Tofu and Tamarind: terrific!

Tofu with Chilli Tamarind Dipping sauce

Serves 2


photo property of foodandthefabulous.com

Tofu

Tofu is a versatile source of vegetarian protein. It’s a fantastic wobbly but firm, ghostly white “cheese” (it’ a bean curd) made from coagulated soya milk and nothing new to us here in South Africa.

But what tofu has in character, it lacks in taste. Luckily, this can easily be remedied either by adding tofu to a flavourful broth or stir-fry, or serving it with a sauce on the side. Tofu is sponge-like, in it’s ability to soak up flavour and marinating for at least an hour before preparing is also a good option.

However, you must know, that even when it has been briskly paper towel-dried, tofu in oil will splutter! If soaked in a marinade, be sure to have gloves and goggles at the ready. Not an issue for those used to deep frying, or frying foods in general, but an issue for moi.

There are two types: silken and regular. This recipe would be best made using the regular tofu that come in plastic packages, refrigerated. I used the silken variety, that come in aseptic boxes (usually found in the grocery isle where theThai sauces and noodles are stored), which as the name indicates, is more delicate. And a lot harder to handle in this recipe.

To make life a lot easier, get the firm regular variety, and if you have the patience for it, here is the proper method to drain or “press” tofu.

This recipe is based on the one by Marina Filippelli, Wok Recipes.

Ingredients

200g firm tofu (regular or silken), drained
6-7 fine green beans, chopped into 1cm pieces
2 tablespoons groundnut oil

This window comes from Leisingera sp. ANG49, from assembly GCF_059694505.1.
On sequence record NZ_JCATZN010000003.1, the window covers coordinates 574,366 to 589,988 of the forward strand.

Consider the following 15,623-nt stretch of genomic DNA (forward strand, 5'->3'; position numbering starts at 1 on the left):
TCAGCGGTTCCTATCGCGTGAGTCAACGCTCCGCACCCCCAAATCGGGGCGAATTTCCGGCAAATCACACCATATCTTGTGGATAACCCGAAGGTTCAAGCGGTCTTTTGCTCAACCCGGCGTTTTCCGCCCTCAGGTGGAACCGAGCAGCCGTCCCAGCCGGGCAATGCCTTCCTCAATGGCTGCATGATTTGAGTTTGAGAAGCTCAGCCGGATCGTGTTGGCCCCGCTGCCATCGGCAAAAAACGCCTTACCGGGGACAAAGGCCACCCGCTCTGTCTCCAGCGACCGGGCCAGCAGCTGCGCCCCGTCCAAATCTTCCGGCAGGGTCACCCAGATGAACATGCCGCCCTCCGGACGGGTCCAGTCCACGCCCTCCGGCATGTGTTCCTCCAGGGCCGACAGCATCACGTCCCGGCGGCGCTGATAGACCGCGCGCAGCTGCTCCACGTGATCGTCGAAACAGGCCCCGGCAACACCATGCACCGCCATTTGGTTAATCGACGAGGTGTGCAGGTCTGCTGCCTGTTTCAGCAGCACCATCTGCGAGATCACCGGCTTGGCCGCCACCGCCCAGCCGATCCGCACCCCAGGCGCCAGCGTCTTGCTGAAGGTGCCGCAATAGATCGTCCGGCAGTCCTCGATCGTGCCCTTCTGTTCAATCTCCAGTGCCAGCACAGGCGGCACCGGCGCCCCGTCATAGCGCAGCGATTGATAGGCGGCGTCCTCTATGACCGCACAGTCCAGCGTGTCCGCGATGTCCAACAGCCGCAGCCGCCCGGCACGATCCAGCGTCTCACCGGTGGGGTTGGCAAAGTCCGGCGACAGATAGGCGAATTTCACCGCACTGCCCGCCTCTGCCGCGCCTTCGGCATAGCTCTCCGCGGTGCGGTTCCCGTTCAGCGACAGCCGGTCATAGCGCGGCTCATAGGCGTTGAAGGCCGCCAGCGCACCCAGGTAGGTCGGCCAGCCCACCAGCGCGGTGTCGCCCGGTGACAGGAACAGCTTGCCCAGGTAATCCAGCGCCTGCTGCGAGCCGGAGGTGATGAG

For the dipping sauce
3/4 strands coriander (cilantro)
½ small red chilli
2cm ginger, chopped
2 salad onions or ½ shallot
2 tsp tamarind paste
½ lime, juice squeezed
1 tsp palm sugar or brown sugar
1/2 tsp fish sauce
2 tsp soy sauce
Salt (optional)

Method

Blend all the sauce ingredients together. Check for seasoning and set aside.

Cut drained tofu into blocks, the size of your preference. I got roughly 18 little blocks out of my 200g tofu brick. Admittedly some did crumble and fall apart.

In a non-stick pan, heat oil and brown tofu on all sides. Watch out for splutterings! I didn’t have the patience to brown all sides equally and perfectly: supper needed to be served. But, please do if you have the time.

Remove tofu and dab with paper towels, to remove excess oil.

*A more traditional method would be to heat ½ a cup of ground nut oil (or more) in a wok and fry the tofu till puffy and brown*

Fry the beans in the same pan, adding a few teaspoons of groundnut oil, for a minute or less. I’d say 30 seconds would give you a greener, crisper little bean than mine.

You could sprinkle with dry roasted peanuts and serve with jasmine rice.

Enjoy the tofu with the dipping sauce, which is zingy and I think is just the right balance of tangy, sweet, salty and hot.

*You could also marinate the tofu cubes in the dipping sauce for an hour and then fry *

Love to hear your thoughts!


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By | 2017-04-12T19:21:18+00:00 October 14th, 2010|Destination Meals, Food, Starters|2 Comments

2 Comments

  1. Juno October 15, 2010 at 10:39 am - Reply

    I've never been much of a tofu-muncher but this recipe inspires me to give it another go. Lovely. Specially the tamarind. x

  2. Ishay October 18, 2010 at 2:05 pm - Reply

    Thanks Juno
    Have got back some feedback for the dish- seems the tamarind sauce is a winner. Will make a slightly more liquid version with more lime juice, and serve with spring rolls and dim sum (when I get to making my own dim sum).

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